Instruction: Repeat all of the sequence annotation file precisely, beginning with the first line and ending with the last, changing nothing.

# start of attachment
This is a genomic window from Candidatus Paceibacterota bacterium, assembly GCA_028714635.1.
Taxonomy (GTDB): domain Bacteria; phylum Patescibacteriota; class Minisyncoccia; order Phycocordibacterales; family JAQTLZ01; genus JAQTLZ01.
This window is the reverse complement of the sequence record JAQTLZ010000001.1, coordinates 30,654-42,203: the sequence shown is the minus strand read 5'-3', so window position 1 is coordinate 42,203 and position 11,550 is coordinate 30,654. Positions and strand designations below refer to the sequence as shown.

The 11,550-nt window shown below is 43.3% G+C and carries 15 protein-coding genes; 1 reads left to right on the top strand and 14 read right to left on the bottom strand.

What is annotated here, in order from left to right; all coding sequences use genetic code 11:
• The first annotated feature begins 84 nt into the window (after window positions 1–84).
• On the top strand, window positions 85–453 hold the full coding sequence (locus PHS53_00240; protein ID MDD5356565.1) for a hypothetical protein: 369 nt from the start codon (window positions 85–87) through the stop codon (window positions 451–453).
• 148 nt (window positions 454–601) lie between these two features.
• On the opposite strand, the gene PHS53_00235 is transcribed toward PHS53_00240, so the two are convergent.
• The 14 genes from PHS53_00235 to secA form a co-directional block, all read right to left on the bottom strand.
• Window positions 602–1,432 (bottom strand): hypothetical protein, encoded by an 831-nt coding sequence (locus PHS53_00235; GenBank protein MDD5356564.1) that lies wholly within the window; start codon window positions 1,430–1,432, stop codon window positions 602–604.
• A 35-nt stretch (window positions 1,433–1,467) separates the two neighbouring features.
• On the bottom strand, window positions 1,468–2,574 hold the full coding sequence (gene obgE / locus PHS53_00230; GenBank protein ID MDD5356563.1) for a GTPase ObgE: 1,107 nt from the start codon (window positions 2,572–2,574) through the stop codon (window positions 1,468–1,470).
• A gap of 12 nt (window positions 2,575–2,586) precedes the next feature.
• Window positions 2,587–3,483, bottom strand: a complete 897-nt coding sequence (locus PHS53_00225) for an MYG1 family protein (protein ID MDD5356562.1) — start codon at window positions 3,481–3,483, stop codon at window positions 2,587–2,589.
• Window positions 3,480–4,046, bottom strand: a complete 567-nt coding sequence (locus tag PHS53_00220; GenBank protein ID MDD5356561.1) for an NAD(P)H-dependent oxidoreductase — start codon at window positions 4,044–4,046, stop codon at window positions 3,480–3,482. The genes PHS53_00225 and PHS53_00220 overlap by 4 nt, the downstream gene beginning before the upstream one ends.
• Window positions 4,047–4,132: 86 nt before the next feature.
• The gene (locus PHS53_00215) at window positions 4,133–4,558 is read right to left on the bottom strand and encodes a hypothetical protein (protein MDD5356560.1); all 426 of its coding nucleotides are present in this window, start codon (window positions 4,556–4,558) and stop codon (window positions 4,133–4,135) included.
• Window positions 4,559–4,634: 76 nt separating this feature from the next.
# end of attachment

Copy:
This is a genomic window from Candidatus Paceibacterota bacterium, assembly GCA_028714635.1.
Taxonomy (GTDB): domain Bacteria; phylum Patescibacteriota; class Minisyncoccia; order Phycocordibacterales; family JAQTLZ01; genus JAQTLZ01.
This window is the reverse complement of the sequence record JAQTLZ010000001.1, coordinates 30,654-42,203: the sequence shown is the minus strand read 5'-3', so window position 1 is coordinate 42,203 and position 11,550 is coordinate 30,654. Positions and strand designations below refer to the sequence as shown.

The 11,550-nt window shown below is 43.3% G+C and carries 15 protein-coding genes; 1 reads left to right on the top strand and 14 read right to left on the bottom strand.

What is annotated here, in order from left to right; all coding sequences use genetic code 11:
• The first annotated feature begins 84 nt into the window (after window positions 1–84).
• On the top strand, window positions 85–453 hold the full coding sequence (locus PHS53_00240; protein ID MDD5356565.1) for a hypothetical protein: 369 nt from the start codon (window positions 85–87) through the stop codon (window positions 451–453).
• 148 nt (window positions 454–601) lie between these two features.
• On the opposite strand, the gene PHS53_00235 is transcribed toward PHS53_00240, so the two are convergent.
• The 14 genes from PHS53_00235 to secA form a co-directional block, all read right to left on the bottom strand.
• Window positions 602–1,432 (bottom strand): hypothetical protein, encoded by an 831-nt coding sequence (locus PHS53_00235; GenBank protein MDD5356564.1) that lies wholly within the window; start codon window positions 1,430–1,432, stop codon window positions 602–604.
• A 35-nt stretch (window positions 1,433–1,467) separates the two neighbouring features.
• On the bottom strand, window positions 1,468–2,574 hold the full coding sequence (gene obgE / locus PHS53_00230; GenBank protein ID MDD5356563.1) for a GTPase ObgE: 1,107 nt from the start codon (window positions 2,572–2,574) through the stop codon (window positions 1,468–1,470).
• A gap of 12 nt (window positions 2,575–2,586) precedes the next feature.
• Window positions 2,587–3,483, bottom strand: a complete 897-nt coding sequence (locus PHS53_00225) for an MYG1 family protein (protein ID MDD5356562.1) — start codon at window positions 3,481–3,483, stop codon at window positions 2,587–2,589.
• Window positions 3,480–4,046, bottom strand: a complete 567-nt coding sequence (locus tag PHS53_00220; GenBank protein ID MDD5356561.1) for an NAD(P)H-dependent oxidoreductase — start codon at window positions 4,044–4,046, stop codon at window positions 3,480–3,482. The genes PHS53_00225 and PHS53_00220 overlap by 4 nt, the downstream gene beginning before the upstream one ends.
• Window positions 4,047–4,132: 86 nt before the next feature.
• The gene (locus PHS53_00215) at window positions 4,133–4,558 is read right to left on the bottom strand and encodes a hypothetical protein (protein MDD5356560.1); all 426 of its coding nucleotides are present in this window, start codon (window positions 4,556–4,558) and stop codon (window positions 4,133–4,135) included.
• Window positions 4,559–4,634: 76 nt separating this feature from the next.